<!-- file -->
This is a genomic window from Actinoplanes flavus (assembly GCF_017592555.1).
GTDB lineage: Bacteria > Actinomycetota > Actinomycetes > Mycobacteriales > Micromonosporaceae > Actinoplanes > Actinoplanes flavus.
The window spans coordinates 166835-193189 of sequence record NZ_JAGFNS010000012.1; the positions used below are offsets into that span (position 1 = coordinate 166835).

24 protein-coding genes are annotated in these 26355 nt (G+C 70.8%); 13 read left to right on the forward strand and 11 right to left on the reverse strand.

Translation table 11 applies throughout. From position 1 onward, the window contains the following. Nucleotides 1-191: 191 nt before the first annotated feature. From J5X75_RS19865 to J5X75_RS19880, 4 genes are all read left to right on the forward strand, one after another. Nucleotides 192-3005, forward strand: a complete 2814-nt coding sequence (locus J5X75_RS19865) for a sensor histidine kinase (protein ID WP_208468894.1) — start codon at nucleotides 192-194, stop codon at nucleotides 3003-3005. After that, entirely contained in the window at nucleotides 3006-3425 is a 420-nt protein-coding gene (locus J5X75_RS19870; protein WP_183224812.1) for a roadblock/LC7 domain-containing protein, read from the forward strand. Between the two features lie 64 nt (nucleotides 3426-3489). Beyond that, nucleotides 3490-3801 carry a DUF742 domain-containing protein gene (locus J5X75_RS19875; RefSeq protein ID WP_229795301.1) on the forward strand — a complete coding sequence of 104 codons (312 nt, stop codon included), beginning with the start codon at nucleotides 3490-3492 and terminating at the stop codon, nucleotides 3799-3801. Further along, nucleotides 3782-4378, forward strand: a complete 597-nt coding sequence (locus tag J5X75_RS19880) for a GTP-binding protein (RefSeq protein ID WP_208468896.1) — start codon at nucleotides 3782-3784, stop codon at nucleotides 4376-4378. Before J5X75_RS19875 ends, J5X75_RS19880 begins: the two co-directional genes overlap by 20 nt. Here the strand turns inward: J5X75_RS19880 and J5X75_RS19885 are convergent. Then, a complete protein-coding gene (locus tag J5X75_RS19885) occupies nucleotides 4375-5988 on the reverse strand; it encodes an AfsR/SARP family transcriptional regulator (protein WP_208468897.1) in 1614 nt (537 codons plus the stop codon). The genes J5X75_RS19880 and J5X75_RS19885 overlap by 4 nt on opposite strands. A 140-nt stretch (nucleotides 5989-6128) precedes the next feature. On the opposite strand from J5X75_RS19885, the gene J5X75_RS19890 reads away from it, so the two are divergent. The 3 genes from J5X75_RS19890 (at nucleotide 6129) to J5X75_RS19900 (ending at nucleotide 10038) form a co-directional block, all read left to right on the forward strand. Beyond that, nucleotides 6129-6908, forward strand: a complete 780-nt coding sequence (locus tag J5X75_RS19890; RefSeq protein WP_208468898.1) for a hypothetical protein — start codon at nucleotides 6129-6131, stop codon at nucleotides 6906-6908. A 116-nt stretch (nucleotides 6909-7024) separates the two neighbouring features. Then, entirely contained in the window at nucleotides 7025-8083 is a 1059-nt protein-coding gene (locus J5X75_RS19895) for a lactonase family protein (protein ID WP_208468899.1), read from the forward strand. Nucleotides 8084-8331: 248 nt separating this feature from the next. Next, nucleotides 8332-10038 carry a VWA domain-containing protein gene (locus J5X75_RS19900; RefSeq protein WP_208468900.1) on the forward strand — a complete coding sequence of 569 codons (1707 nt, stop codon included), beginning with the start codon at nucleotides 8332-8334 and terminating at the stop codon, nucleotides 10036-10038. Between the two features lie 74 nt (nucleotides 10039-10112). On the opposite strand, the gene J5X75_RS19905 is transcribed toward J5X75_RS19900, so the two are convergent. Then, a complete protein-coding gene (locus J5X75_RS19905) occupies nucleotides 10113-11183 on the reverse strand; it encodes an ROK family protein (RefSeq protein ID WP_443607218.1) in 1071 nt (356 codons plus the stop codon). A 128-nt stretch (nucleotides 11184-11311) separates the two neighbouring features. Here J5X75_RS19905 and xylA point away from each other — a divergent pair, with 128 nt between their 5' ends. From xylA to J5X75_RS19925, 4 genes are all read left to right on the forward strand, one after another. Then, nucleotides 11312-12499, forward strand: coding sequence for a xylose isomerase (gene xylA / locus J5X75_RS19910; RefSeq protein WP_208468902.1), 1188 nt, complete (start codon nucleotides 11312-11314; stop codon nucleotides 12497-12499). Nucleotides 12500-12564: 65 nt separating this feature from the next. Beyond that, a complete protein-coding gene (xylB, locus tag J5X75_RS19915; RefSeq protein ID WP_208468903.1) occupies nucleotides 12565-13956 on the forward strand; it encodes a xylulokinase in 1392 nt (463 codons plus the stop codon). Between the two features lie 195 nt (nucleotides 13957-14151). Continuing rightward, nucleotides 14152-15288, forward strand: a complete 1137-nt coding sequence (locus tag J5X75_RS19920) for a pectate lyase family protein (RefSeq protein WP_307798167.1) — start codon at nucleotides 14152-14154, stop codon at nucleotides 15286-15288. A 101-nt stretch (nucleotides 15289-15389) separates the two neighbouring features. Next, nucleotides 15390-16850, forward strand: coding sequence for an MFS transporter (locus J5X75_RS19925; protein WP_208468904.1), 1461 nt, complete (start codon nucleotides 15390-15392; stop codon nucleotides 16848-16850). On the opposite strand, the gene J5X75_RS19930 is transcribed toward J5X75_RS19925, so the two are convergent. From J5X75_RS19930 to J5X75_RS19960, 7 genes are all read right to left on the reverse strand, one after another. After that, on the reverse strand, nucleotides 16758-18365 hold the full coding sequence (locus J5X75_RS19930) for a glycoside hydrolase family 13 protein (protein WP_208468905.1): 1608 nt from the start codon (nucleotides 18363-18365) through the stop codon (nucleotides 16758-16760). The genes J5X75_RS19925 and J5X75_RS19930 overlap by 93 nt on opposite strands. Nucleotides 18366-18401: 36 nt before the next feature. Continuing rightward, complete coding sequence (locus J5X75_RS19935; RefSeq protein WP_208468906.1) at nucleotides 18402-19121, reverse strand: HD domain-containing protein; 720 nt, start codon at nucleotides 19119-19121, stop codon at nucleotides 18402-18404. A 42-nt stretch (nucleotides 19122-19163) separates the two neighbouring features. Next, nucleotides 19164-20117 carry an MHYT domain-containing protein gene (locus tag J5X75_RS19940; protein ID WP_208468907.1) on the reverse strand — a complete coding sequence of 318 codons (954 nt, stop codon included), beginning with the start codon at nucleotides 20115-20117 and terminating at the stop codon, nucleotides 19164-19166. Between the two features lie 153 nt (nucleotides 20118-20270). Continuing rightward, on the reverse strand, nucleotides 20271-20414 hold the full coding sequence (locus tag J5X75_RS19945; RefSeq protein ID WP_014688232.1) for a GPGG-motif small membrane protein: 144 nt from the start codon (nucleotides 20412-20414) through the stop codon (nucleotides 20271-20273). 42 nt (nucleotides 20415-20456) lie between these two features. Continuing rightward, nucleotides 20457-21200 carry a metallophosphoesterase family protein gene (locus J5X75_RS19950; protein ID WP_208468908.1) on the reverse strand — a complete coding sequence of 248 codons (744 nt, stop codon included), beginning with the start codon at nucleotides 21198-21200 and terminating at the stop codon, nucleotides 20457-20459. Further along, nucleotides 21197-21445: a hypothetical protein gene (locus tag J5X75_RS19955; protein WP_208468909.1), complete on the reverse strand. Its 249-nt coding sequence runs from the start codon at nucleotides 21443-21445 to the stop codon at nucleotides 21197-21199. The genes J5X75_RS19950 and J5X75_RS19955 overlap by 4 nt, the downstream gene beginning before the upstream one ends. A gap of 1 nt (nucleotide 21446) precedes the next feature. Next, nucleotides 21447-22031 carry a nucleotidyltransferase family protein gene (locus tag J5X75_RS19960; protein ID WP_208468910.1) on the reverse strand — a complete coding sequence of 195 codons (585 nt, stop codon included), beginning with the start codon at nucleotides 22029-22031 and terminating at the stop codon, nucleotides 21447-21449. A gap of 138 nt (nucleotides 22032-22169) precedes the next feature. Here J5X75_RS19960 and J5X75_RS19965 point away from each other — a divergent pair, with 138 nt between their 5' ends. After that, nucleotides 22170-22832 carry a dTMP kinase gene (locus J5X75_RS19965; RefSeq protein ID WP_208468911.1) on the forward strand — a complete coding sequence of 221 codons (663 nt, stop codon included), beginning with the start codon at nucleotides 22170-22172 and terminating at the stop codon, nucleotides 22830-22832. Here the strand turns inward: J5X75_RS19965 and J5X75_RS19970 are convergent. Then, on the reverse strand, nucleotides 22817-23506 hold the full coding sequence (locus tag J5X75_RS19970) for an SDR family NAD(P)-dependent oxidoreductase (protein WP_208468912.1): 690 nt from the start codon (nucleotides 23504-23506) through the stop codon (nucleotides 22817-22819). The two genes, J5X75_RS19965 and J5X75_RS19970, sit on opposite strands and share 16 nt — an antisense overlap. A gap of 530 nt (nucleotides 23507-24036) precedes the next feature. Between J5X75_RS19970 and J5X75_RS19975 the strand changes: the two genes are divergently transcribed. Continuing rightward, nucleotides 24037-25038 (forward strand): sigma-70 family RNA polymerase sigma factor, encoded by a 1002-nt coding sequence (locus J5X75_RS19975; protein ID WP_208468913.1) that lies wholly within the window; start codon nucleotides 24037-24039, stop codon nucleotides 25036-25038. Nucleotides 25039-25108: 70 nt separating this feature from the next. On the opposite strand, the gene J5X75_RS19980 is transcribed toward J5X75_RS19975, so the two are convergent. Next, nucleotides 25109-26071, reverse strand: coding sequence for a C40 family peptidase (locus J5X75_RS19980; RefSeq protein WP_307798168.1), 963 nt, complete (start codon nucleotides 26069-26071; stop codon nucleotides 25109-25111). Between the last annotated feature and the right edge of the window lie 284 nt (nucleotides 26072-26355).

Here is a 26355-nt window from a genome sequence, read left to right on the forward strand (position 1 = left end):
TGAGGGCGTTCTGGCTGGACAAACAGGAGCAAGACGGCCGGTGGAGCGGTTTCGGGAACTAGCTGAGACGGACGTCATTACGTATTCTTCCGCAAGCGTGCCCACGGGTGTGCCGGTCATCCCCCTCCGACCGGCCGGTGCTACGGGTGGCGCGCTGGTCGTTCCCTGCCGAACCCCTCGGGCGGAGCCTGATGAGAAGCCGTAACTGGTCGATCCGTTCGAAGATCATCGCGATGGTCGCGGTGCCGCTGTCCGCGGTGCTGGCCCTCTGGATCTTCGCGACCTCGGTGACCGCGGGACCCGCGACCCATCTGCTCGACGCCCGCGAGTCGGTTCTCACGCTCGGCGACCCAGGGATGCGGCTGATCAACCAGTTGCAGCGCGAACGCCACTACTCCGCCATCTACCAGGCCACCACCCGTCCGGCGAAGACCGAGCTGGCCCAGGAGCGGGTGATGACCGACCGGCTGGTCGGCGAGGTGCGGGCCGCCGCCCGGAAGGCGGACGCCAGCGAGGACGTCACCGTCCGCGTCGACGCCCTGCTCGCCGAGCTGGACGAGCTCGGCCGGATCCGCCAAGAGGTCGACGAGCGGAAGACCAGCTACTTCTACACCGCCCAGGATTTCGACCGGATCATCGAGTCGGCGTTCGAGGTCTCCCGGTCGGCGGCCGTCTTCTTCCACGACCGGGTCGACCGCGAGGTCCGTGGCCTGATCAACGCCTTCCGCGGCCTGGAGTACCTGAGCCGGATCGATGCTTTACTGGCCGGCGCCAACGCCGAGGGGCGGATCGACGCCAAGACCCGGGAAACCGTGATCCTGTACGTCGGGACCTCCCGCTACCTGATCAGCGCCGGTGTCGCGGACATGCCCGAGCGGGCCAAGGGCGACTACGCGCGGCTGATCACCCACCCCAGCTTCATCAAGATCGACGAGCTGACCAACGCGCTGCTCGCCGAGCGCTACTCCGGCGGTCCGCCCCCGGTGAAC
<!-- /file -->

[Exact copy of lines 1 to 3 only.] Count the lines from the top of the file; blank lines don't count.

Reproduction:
This is a genomic window from Actinoplanes flavus (assembly GCF_017592555.1).
GTDB lineage: Bacteria > Actinomycetota > Actinomycetes > Mycobacteriales > Micromonosporaceae > Actinoplanes > Actinoplanes flavus.
The window spans coordinates 166835-193189 of sequence record NZ_JAGFNS010000012.1; the positions used below are offsets into that span (position 1 = coordinate 166835).